From quite early times, then, Temple administrators developed the habit of advancing goods to local merchants—some of them private, others themselves Temple functionaries—who would then go off and sell it overseas. Interest was just a way for the Temples to take their share of the resulting profits.
However, once established, the principle seems to have quickly spread. Before long, we find not only commercial loans, but also consumer loans—usury in the classical sense of the term.
By c. 2400 BC it already appears to have been common practice on the part of local officials, or wealthy merchants, to advance loans to peasants who were in financial trouble on collateral and begin to appropriate their possessions if they were unable to pay.
It usually started with grain, sheep, goats, and furniture, then moved on to fields and houses, or, alternately or ultimately, family members. Servants, if any, went quickly, followed by children, wives, and in some extreme occasions, even the borrower himself.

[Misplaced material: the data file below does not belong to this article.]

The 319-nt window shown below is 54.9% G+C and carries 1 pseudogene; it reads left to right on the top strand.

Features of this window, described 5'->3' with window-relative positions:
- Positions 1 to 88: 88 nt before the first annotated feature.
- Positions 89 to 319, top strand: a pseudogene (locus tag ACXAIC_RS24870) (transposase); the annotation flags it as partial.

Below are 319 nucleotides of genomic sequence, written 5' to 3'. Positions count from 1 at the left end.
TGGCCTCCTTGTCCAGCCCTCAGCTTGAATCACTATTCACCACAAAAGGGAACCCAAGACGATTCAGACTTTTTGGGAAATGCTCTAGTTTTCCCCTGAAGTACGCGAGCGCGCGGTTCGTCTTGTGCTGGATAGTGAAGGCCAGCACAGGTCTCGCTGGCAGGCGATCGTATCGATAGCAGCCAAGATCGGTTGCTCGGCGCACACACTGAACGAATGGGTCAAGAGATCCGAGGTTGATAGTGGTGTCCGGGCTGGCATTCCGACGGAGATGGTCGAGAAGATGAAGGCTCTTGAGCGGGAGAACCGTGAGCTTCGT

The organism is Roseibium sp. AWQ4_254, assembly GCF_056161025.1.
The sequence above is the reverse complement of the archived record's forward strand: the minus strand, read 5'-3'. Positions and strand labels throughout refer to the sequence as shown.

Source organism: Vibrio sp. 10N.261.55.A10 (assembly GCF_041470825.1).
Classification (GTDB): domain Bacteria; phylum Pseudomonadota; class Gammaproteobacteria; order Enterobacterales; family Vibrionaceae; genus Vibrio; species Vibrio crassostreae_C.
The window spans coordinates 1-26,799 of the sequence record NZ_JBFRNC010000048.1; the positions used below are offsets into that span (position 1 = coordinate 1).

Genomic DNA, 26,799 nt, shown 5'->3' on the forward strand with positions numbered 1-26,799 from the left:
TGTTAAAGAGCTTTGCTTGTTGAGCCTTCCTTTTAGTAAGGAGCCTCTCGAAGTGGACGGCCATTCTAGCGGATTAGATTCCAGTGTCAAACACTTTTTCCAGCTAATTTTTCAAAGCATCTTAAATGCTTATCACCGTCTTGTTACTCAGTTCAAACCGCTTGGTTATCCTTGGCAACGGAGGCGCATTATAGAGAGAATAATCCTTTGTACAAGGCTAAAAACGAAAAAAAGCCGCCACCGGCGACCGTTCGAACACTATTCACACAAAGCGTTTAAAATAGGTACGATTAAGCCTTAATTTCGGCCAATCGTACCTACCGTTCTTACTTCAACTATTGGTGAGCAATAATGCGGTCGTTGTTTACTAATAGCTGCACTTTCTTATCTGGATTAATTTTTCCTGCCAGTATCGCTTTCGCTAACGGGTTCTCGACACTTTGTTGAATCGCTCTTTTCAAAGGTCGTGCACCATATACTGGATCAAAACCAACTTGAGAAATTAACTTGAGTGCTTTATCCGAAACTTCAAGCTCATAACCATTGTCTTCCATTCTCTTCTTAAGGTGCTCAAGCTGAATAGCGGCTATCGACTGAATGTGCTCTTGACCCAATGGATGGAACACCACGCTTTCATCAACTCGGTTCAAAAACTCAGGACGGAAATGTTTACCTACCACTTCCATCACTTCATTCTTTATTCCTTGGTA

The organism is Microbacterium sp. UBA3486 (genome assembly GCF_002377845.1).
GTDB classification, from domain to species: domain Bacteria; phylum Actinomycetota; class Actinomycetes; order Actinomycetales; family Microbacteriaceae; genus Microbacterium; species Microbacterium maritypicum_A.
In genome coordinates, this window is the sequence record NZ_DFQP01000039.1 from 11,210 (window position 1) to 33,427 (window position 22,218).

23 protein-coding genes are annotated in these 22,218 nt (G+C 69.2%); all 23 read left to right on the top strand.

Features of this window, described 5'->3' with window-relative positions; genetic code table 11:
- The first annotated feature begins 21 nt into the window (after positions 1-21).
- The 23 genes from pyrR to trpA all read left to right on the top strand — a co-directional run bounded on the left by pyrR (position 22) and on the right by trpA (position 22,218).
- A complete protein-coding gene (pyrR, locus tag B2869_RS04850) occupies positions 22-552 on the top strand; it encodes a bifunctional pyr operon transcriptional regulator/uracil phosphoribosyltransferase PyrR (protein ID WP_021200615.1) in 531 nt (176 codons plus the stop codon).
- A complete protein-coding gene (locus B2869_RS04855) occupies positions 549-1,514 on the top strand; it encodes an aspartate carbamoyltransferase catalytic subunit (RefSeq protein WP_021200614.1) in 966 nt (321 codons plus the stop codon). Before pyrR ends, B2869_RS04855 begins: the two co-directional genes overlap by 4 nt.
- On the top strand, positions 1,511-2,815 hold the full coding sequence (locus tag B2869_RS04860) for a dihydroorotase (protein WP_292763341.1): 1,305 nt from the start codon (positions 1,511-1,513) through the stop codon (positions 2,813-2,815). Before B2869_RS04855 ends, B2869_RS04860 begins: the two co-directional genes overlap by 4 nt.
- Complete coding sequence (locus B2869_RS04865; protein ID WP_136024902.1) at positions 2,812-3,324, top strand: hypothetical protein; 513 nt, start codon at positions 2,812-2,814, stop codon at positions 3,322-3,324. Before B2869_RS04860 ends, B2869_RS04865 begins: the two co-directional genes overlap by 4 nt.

These would be reduced to debt-peons: not quite slaves, but very close to that, forced into perpetual service in the lender’s household—or, sometimes, in the Temples or Palaces themselves.
In theory, of course, any of them could be redeemed whenever the borrower repaid the money, but for obvious reasons, the more a peasant’s resources were stripped away from him, the harder that became.
The effects were such that they often threatened to rip society apart. If for any reason there was a bad harvest, large proportions of the peasantry would fall into debt peonage; families would be broken up.
Before long, lands lay abandoned as indebted farmers fled their homes for fear of repossession and joined semi-nomadic bands on the desert fringes of urban civilization.
Faced with the potential for complete social breakdown, Sumerian and later Babylonian kings periodically announced general amnesties: “clean slates,” as economic historian Michael Hudson refers to them.
Such decrees would typically declare all outstanding consumer debt null and void (commercial debts were not affected), return all land to its original owners, and allow all debt-peons to return to their families.
Before long, it became more or less a regular habit for kings to make such a declaration on first assuming power, and many were forced to repeat it periodically over the course of their reigns.
In Sumer, these were called “declarations of freedom”—and it is significant that the Sumerian word amargi, the first recorded word for “freedom” in any known human language, literally means “return to mother”—since this is what freed debt-peons were finally allowed to do.